You can take that one step further where a band performs while the film is playing. For Bomb It 2, we created a dialog and effects mix (a D&E mix) so the music could be dropped out and a DJ could remix the music live to the film as it was playing.
You mentioned that you’ve directed many music videos, and got your start in the punk scene and filming that. Good or bad, what are five words you would use to describe making a music video?
Hopefully artistic. Creative collaboration. And, you know, hopefully fun. That’s six words.
What does community and collaboration mean to you? How do you know when it’s successful?
I think you know collaboration is successful when you’re feeding off the other person. They have ideas and you riff on that and say “What about this?” and they say “What about this?” and it progresses in a really positive way. So the end result is greater than the sum of the parts.
When I did the video for Trent [Reznor], “Happiness in Slavery,” he said, “I want something that has consensual S&M and gears grinding flesh.” I came up with some ideas and he was like “Oh, this is not really what I’m looking for, I’m looking for something kind of like this.” So then I went off and wrote something and he liked it and just kind of said, “Go ahead.” We showed him edits, he gave great notes. We even did some additional shooting based on those notes which really helped the piece. I think it worked out really well. It was probably the first and best creative collaboration I had in music videos.
If you had to pick the best piece of advice for a filmmaker who’s just starting out, what would you say?
Think entrepreneurially. There are so many different kinds of work available today. Be expansive about the what you consider is filmmaking. Go out and participate. Work begets work. Just get started doing something. It’s a pretty good time to be an up and coming filmmaker these days there's so much demand for content and content creation.
The other thing to understand is that connecting the film to an audience is half the process. It’s similar to music in a sense that creating the work is half the process, but connecting with an audience is as important.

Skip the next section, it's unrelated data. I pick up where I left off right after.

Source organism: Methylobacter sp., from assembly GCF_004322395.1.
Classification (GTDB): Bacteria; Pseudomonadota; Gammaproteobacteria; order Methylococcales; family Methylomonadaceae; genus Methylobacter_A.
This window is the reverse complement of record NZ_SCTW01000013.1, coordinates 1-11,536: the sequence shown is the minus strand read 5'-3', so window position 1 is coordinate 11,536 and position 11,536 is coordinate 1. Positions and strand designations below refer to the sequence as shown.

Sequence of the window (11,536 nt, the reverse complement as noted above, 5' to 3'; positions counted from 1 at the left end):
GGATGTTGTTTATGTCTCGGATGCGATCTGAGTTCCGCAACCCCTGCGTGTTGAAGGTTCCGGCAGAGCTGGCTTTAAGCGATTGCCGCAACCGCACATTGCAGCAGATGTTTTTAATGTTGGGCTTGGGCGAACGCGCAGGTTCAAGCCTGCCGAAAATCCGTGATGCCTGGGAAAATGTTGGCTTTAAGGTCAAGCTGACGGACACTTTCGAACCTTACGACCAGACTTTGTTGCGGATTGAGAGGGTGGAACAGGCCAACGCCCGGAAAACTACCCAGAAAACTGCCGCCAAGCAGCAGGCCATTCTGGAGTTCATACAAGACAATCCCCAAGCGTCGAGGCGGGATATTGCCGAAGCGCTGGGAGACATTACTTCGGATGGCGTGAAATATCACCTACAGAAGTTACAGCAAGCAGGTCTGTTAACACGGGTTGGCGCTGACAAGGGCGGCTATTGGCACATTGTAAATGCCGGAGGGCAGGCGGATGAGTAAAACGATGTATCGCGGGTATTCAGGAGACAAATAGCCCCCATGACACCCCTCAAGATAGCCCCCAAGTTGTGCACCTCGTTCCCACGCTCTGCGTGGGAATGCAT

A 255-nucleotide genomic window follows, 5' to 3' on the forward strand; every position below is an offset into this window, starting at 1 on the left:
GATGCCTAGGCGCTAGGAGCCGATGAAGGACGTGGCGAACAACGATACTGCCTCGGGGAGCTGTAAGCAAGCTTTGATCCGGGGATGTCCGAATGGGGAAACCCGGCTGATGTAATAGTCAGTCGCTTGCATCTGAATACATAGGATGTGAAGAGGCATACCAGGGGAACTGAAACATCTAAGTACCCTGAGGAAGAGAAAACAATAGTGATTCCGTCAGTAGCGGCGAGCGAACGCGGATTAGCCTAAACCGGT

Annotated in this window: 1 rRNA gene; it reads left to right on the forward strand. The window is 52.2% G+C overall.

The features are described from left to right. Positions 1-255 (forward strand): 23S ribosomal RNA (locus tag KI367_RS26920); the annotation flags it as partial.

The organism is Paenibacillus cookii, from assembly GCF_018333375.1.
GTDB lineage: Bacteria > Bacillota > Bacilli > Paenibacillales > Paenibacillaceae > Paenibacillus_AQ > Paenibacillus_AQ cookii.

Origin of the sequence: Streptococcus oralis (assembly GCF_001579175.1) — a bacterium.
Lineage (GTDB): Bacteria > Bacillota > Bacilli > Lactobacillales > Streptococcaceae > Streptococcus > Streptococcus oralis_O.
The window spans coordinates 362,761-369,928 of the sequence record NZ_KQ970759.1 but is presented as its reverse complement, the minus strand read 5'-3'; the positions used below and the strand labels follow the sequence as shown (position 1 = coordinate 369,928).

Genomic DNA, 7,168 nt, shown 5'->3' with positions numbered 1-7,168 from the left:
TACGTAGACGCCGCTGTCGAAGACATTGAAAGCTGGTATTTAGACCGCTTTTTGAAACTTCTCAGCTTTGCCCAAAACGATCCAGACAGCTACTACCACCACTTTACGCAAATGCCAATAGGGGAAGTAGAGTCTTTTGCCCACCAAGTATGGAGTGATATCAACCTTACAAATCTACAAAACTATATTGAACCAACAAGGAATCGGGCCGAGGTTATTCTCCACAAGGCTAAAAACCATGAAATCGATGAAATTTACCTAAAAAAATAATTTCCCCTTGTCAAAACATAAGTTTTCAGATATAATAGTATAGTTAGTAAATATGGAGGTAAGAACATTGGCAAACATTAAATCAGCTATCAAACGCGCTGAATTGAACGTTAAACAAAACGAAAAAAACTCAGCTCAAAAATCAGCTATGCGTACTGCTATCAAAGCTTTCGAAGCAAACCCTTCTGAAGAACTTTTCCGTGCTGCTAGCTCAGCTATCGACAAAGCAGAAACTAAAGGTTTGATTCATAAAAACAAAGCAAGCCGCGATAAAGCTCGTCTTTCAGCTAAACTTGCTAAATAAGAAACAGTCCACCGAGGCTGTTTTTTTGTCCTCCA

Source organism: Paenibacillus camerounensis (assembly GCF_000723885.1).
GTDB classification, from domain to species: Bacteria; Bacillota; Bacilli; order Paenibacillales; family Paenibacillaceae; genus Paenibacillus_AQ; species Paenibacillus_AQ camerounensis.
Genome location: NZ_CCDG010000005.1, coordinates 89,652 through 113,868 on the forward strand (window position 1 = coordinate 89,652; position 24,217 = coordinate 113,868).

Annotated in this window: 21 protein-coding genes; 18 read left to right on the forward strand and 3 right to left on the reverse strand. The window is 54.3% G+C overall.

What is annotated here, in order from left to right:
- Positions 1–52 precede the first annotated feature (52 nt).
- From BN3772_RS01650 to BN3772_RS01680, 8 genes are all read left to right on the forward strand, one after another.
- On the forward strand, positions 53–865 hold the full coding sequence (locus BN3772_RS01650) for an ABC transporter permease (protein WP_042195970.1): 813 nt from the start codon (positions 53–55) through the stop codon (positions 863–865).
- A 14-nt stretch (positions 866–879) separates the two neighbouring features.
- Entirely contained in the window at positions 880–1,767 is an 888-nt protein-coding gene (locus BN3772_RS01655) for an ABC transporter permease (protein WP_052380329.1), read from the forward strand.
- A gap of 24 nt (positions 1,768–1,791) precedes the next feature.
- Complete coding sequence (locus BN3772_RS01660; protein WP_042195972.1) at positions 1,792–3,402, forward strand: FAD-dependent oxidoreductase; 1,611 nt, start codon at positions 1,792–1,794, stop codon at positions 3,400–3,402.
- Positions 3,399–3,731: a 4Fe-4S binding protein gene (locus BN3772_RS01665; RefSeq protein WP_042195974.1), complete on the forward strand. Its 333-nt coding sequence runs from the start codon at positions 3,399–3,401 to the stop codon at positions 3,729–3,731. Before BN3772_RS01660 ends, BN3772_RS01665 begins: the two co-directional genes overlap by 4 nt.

You probably know the rebellious anthems and ear-splitting acoustics of the likes of Mötely Crüe, Van Halen and Guns n’ Roses -- but they weren’t the only ones founding the metal institution in the 1980s. Formed in the glory days of the Sunset Strip and hair metal, Geronimo! is a four-piece outfit encapsulating all of the ‘80s classics -- vibrant vocals, loud, enthusiastic solos, raw lyrics and tons of hairspray.
With songs focused around love’s hard times and self-proclamations of grandeur -- not to mention some killer guitar solos -- Geronimo!’s timeless ‘80s rock ‘n’ roll will leave you riled up and ready to take on anything. We’re proud to partner with Fervor Records to release a piece Geronimo!’s songography, primed and ready to leave you headbanging at your desk.
It’s true -- some genres of music never go out of style. Portland’s four-piece psychedelic disco band, Gold Casio, takes full advantage of this. Bringing together the dance floor rhythms of nu-disco acts like Holy Ghost and the fun, idiosyncratic attitude of groups like Of Montreal, you can trace a few of Gold Casio’s inspirations -- but they add their own unique style to their debut EP, Fever Dreams. With bold dance beats, shimmering synths and alternating male and female vocals, this new album is dripping with gold.
Portlanders Ela Ra, Forrest Grenfell, Brock Grenfell and George Schultz form Gold Casio, delivering emotional truths in the form of high energy songs about being young and free. Their music is the meeting point between bright, upbeat energy and an outer space experience -- a feeling perfectly captured in their latest music video “Last Song,” which is brought to life through chopped video segments and bright colors. In an interview with Billboard, Forrest Grenfell explains: "It is a declaration to ‘leaving it all behind’ and the pursuit of self-truth, which is a present theme throughout the EP. I rarely write lyrics that are this literal, but in this case they ring true."
Full of creative flare, we are happy to have Gold Casio as part of our Marmoset community and to represent Fever Dreams, released today.
Don’t forget why you started making music in the first place. This basic sentiment is what led Atlanta-based multi-instrumentalist, Feverkin, to begin his Calendar Project, work that sees the composer and producer releasing one song and an accompanying music video per month.